our next above ground stop was Essex Farm, where we learned more about the exploits of the West Yorkshires and saw the memorial to the West Riding Division
The land south of Essex Farm was used as a dressing station cemetery from April 1915 to August 1917. The burials were made without definite plan and some of the divisions which occupied this sector may be traced in almost every part of the cemetery, but the 49th (West Riding) Division buried their dead of 1915 in Plot I, and the 38th (Welsh) Division used Plot III in the autumn of 1916.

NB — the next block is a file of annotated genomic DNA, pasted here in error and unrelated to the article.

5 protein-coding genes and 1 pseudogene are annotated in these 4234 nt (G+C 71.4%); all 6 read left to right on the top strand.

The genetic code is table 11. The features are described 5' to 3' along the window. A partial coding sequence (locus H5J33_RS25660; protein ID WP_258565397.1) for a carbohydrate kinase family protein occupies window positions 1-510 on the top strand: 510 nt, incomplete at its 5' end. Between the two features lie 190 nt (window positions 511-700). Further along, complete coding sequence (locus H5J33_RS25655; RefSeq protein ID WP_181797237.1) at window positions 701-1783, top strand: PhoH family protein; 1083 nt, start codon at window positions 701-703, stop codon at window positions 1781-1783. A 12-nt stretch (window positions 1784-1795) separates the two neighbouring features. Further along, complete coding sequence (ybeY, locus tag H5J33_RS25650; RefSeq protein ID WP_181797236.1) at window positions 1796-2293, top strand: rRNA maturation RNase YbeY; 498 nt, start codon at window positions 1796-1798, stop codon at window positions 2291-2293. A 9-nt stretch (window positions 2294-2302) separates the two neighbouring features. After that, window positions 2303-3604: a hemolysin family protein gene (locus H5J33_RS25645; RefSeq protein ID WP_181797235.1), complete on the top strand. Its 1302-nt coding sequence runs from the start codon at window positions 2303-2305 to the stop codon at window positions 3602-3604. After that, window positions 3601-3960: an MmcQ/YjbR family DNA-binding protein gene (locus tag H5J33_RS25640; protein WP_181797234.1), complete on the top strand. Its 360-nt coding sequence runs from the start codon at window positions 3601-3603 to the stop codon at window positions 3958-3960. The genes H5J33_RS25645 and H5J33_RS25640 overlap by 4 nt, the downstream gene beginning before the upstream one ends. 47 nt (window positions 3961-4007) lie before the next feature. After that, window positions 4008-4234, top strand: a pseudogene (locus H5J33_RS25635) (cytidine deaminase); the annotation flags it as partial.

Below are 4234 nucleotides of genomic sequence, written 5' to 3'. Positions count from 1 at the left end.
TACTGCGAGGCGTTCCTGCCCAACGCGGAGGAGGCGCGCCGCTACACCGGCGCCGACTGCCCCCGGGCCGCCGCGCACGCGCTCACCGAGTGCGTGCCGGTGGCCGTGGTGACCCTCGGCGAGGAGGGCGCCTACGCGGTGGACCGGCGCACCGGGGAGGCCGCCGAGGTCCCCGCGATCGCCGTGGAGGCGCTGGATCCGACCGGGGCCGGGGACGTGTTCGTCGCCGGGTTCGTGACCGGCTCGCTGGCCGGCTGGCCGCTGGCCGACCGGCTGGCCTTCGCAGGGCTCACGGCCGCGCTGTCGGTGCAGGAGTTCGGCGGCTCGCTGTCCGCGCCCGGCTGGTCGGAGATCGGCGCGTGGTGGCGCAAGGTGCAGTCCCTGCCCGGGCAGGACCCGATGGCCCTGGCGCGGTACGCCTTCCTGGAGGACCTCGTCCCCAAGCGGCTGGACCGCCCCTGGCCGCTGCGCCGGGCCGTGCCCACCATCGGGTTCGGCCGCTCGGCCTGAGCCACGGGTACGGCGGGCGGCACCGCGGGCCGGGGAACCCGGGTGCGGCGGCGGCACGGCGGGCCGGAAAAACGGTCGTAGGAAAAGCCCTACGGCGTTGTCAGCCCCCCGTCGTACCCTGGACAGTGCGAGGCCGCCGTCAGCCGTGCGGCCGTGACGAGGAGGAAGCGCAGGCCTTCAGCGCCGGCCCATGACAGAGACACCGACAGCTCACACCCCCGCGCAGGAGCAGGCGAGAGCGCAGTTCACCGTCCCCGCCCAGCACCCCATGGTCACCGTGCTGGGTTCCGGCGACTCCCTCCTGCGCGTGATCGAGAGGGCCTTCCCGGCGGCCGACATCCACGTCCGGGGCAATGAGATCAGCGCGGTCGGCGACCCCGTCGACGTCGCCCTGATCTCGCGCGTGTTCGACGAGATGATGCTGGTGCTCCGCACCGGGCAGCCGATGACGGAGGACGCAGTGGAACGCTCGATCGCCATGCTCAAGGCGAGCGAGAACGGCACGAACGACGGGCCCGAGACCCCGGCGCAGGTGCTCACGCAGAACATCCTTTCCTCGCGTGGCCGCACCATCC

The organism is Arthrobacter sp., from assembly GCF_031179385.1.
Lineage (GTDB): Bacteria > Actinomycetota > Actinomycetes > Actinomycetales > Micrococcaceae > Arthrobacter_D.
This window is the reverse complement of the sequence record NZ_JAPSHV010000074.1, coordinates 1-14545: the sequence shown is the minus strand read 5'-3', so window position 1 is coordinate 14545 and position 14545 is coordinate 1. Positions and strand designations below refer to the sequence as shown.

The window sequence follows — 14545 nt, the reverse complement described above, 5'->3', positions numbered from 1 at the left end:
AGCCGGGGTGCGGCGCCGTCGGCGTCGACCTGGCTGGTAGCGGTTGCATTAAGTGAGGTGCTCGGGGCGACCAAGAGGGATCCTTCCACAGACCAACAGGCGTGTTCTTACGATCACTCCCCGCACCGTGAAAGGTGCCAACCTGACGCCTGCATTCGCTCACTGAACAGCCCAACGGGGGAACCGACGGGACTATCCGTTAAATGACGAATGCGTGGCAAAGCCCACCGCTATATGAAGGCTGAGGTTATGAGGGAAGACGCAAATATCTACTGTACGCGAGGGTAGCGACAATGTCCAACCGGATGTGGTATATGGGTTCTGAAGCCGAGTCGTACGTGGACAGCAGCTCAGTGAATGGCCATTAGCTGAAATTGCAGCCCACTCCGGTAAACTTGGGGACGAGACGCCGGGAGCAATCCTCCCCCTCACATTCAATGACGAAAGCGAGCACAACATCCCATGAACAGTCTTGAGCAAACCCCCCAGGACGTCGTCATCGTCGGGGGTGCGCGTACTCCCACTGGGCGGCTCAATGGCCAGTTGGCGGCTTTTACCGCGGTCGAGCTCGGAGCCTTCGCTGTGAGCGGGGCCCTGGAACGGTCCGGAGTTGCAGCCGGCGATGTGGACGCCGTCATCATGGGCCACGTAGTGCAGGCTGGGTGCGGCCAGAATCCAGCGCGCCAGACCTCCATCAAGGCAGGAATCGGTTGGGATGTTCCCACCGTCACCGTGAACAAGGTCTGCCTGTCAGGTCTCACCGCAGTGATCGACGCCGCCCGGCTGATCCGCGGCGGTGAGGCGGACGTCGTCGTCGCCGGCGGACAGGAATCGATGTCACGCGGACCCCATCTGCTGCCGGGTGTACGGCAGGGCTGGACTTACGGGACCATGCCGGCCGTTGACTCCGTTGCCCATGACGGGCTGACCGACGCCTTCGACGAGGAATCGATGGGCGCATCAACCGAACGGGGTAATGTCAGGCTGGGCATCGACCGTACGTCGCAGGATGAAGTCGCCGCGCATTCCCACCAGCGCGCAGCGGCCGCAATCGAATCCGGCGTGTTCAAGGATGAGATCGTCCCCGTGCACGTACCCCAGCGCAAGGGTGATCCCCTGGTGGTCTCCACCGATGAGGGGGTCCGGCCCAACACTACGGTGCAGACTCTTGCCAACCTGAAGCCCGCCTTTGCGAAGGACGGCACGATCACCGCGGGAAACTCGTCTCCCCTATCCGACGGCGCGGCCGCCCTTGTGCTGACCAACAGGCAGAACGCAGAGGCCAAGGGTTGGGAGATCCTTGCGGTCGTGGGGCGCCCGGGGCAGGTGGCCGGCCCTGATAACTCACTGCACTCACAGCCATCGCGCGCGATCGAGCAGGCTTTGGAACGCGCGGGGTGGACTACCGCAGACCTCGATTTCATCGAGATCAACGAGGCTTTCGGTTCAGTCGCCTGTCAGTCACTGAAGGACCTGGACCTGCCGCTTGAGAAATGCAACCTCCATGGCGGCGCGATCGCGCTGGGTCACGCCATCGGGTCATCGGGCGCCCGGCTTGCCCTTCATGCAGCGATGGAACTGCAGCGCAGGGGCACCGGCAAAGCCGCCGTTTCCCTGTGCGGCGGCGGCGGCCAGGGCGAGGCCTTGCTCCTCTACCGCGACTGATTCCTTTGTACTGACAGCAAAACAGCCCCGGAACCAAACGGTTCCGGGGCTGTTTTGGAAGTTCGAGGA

There are 1,200 servicemen of the First World War buried or commemorated in this cemetery. 103 of the burials are unidentified but special memorials commemorate 19 casualties known or believed to be buried among them.
The cemetery was designed by Sir Reginald Blomfield.
It was in Essex Farm Cemetery that Lieutenant-Colonel John McCrae of the Canadian Army Medical Corps wrote the poem ‘ In Flanders Fields’ in May 1915.
The 49th Division Memorial is immediately behind the cemetery, on the canal bank.